Stanford School of Medicine

Chemical & Systems Biology


Dorfman Lecture: David Allis, Ph.D

Posted by CSB Department on December 6, 2013

Speaker: David Allis, Ph.D

Title: “Varying the terrain of epigenetic landscapes: implications for human cancer”

Abstract: The journey of a embryonic stem cell to a fully differentiated somatic cell requires having the right set of genes and being able to express them at the right time and place — a job handled in part by the addition of chemical “tags” onto the DNA itself or onto DNA-packaging proteins known as histones. Together, these marks believed to contribute to “epigenomes”. Recent studies have focused a histone variant known as H3.3. H3.3 is prevalent in active genes, as well as in silent regions, such telomeres. Multiple proteins associate with H3.3 as it exchanges into target domains. Two of them, ATRX and Daxx, are frequently mutated in pancreatic cancers known as panNETs. Mutations in H3.3 itself are also found in pediatric brain tumors. Surprisingly, one of these mutations acts by inhibiting the enzyme responsible for bringing about methylation at this site. This “poisoning” operates in other enzymes that underlie key developmental events. Finally, new links between this variant and DNA methylation will be presented.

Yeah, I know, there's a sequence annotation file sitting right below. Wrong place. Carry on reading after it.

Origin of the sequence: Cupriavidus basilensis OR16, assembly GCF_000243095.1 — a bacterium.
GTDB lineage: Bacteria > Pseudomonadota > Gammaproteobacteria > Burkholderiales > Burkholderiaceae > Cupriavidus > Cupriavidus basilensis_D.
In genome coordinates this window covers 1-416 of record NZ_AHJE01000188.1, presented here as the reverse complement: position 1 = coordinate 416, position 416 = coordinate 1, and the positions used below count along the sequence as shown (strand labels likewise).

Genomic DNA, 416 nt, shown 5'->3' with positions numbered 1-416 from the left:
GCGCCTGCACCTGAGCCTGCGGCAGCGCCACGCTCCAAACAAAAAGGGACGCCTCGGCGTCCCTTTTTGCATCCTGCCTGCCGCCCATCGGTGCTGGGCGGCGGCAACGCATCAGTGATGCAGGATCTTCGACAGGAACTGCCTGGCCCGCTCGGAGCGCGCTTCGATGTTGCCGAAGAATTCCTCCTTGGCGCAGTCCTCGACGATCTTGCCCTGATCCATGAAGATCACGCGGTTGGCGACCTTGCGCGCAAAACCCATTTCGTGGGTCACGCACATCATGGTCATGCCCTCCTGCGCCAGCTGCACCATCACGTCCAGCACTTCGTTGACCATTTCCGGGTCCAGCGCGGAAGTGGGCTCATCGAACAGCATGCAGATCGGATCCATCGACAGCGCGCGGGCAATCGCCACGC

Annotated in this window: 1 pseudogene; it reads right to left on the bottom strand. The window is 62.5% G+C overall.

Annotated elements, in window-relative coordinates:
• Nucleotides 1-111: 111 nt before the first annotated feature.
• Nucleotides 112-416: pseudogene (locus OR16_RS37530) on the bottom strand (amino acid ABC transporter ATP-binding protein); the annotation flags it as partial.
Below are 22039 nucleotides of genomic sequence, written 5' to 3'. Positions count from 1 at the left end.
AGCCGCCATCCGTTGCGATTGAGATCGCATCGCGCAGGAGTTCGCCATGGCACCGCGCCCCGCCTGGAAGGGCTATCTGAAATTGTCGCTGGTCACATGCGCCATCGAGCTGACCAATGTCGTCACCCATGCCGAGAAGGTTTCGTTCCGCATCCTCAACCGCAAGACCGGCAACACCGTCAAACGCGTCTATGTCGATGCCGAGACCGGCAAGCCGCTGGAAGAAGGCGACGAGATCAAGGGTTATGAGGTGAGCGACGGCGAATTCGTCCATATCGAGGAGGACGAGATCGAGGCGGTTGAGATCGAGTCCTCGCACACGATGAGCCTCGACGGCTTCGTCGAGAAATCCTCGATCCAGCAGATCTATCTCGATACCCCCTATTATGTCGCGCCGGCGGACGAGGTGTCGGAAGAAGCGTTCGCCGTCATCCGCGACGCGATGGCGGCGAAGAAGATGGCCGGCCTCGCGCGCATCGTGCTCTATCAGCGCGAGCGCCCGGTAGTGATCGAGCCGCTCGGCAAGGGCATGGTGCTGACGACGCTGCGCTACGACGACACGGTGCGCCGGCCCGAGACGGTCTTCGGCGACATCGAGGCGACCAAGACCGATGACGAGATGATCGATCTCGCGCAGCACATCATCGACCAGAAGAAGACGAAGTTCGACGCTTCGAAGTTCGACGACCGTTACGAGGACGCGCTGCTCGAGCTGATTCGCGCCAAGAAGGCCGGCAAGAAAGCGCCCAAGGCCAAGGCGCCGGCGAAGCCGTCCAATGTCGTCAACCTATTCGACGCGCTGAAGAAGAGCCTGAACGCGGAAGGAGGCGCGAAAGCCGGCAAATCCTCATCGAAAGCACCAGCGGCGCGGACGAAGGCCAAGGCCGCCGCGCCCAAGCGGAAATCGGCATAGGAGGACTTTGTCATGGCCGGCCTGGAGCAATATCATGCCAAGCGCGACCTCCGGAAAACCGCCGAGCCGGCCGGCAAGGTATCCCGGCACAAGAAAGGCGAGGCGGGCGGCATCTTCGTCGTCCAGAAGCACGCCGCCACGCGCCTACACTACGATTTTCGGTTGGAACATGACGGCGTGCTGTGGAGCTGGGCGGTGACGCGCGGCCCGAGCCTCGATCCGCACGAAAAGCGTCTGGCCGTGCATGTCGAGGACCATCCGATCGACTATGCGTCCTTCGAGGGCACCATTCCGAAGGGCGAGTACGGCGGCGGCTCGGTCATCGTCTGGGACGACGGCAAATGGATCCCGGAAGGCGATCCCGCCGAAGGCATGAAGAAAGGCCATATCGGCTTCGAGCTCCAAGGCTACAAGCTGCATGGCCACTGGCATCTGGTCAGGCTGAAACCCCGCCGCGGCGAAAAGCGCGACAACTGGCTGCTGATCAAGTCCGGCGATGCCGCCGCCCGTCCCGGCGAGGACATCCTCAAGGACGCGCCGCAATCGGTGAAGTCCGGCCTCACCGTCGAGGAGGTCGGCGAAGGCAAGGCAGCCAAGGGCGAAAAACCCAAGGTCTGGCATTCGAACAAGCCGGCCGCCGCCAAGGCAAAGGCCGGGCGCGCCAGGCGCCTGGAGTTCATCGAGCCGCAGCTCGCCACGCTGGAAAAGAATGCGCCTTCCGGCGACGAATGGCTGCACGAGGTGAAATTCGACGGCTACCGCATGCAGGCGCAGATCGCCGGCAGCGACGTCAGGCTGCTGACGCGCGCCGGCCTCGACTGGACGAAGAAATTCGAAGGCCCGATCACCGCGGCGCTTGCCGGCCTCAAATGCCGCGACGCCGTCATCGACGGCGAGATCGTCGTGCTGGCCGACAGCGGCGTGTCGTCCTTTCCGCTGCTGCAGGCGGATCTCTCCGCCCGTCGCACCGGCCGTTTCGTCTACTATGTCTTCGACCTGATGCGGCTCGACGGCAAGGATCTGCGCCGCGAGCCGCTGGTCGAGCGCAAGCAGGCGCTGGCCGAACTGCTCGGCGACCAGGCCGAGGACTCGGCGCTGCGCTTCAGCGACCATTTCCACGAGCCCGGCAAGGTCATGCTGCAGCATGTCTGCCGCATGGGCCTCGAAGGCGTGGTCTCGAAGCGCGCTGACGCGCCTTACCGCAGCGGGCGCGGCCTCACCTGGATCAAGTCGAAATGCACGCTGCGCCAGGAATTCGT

Time: Friday, December 6, 2013   4:00 PM - 5:00 PM

Location: LKSC Berg Hall

Contact: Marisol Urbano ‒ 650-725-5091 ‒ urbano@stanford.edu